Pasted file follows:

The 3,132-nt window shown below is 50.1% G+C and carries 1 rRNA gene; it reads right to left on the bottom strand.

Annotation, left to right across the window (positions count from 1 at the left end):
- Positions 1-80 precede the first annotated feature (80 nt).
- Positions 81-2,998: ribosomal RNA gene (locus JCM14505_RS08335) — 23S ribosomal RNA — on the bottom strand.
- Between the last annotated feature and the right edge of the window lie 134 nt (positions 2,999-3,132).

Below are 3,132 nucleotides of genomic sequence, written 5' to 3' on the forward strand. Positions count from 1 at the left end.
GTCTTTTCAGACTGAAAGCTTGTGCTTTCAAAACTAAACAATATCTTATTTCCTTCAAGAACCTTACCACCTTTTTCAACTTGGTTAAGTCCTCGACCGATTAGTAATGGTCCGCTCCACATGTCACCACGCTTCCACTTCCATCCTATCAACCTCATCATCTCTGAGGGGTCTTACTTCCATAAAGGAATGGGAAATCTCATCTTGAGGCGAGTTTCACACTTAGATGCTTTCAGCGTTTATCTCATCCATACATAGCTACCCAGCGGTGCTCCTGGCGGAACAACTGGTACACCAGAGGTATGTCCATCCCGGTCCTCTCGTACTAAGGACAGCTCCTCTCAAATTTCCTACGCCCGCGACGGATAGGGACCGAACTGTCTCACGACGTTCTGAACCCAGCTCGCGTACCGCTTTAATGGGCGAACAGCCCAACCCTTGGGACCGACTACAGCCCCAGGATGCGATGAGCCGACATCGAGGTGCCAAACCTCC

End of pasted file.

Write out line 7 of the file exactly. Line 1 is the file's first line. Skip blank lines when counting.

GTCTTTTCAGACTGAAAGCTTGTGCTTTCAAAACTAAACAATATCTTATTTCCTTCAAGAACCTTACCACCTTTTTCAACTTGGTTAAGTCCTCGACCGATTAGTAATGGTCCGCTCCACATGTCACCACGCTTCCACTTCCATCCTATCAACCTCATCATCTCTGAGGGGTCTTACTTCCATAAAGGAATGGGAAATCTCATCTTGAGGCGAGTTTCACACTTAGATGCTTTCAGCGTTTATCTCATCCATACATAGCTACCCAGCGGTGCTCCTGGCGGAACAACTGGTACACCAGAGGTATGTCCATCCCGGTCCTCTCGTACTAAGGACAGCTCCTCTCAAATTTCCTACGCCCGCGACGGATAGGGACCGAACTGTCTCACGACGTTCTGAACCCAGCTCGCGTACCGCTTTAATGGGCGAACAGCCCAACCCTTGGGACCGACTACAGCCCCAGGATGCGATGAGCCGACATCGAGGTGCCAAACCTCC